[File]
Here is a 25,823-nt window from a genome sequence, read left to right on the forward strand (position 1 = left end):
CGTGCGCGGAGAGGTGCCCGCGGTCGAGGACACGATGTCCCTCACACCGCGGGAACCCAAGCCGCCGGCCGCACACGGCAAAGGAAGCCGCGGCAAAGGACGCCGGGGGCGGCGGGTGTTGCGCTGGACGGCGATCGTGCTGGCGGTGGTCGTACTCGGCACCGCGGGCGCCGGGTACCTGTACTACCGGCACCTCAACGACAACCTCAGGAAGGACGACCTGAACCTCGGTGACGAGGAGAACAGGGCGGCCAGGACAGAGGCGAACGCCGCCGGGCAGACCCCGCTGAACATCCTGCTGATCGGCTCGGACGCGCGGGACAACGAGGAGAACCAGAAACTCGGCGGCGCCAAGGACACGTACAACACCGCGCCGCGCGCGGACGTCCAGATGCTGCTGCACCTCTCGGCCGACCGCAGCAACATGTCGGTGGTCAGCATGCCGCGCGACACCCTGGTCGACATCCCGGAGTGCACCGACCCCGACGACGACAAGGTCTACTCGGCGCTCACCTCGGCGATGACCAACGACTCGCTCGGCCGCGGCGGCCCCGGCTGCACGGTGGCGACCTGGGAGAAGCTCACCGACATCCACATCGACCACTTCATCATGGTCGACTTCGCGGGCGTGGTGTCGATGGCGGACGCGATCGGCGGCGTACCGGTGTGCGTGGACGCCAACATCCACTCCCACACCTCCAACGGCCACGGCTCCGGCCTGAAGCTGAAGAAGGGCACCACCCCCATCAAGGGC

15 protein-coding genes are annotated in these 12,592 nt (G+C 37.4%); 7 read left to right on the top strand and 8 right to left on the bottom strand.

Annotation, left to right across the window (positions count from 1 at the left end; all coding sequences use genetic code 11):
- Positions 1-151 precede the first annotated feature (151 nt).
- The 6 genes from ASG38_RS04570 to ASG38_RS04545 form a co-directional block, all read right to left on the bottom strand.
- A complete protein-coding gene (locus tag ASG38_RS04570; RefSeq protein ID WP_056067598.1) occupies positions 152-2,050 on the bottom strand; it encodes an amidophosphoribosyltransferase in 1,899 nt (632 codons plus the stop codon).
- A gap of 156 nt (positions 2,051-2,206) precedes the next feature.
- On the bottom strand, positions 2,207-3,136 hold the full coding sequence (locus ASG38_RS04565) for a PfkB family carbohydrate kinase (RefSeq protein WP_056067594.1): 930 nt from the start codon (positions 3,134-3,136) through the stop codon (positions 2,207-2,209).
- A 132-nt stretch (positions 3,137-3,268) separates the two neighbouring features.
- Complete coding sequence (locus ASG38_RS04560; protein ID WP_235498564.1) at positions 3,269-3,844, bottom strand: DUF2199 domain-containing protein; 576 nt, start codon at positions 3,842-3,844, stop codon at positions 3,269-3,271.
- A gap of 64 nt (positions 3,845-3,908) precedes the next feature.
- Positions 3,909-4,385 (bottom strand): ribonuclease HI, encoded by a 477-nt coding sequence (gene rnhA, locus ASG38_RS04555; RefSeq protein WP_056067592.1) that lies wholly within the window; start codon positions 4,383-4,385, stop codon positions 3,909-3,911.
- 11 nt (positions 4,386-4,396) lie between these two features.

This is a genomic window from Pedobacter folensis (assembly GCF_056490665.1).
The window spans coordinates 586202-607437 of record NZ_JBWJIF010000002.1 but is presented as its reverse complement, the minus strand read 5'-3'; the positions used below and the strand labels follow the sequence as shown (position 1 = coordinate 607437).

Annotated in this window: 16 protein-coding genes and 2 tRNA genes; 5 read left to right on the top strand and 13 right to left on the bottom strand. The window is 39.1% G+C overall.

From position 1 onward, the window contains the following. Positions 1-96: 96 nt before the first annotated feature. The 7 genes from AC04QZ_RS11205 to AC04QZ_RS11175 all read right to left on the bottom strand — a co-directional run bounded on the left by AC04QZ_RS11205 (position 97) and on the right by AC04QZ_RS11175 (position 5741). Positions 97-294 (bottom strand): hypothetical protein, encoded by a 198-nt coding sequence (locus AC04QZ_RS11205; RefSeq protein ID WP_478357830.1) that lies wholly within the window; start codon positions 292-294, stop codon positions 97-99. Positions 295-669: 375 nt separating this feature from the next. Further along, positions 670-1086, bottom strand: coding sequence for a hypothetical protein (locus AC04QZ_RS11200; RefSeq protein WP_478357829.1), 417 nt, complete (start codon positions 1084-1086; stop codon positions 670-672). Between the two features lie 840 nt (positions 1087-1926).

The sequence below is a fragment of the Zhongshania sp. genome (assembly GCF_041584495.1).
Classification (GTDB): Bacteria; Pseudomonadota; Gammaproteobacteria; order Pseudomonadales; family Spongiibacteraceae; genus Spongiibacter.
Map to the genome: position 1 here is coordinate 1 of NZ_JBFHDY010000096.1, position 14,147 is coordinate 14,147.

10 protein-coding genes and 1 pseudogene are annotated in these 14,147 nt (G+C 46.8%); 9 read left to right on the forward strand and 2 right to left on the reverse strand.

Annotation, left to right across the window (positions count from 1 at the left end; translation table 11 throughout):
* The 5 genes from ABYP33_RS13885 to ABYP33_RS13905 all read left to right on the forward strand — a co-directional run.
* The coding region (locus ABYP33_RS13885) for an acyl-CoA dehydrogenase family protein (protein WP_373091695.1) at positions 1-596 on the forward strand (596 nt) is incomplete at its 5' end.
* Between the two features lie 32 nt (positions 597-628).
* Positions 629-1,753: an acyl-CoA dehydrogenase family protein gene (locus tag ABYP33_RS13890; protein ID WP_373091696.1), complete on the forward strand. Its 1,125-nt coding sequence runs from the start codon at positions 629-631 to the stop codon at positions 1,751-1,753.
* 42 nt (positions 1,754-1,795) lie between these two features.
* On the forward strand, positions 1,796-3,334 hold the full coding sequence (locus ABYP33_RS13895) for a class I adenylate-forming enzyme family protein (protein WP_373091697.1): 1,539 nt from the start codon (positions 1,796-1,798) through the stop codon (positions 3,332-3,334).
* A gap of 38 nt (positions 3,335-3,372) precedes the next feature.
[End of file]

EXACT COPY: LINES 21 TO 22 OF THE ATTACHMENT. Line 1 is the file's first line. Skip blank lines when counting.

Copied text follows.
Map to the genome: position 1 here is coordinate 1 of NZ_JBFHDY010000096.1, position 14,147 is coordinate 14,147.

10 protein-coding genes and 1 pseudogene are annotated in these 14,147 nt (G+C 46.8%); 9 read left to right on the forward strand and 2 right to left on the reverse strand.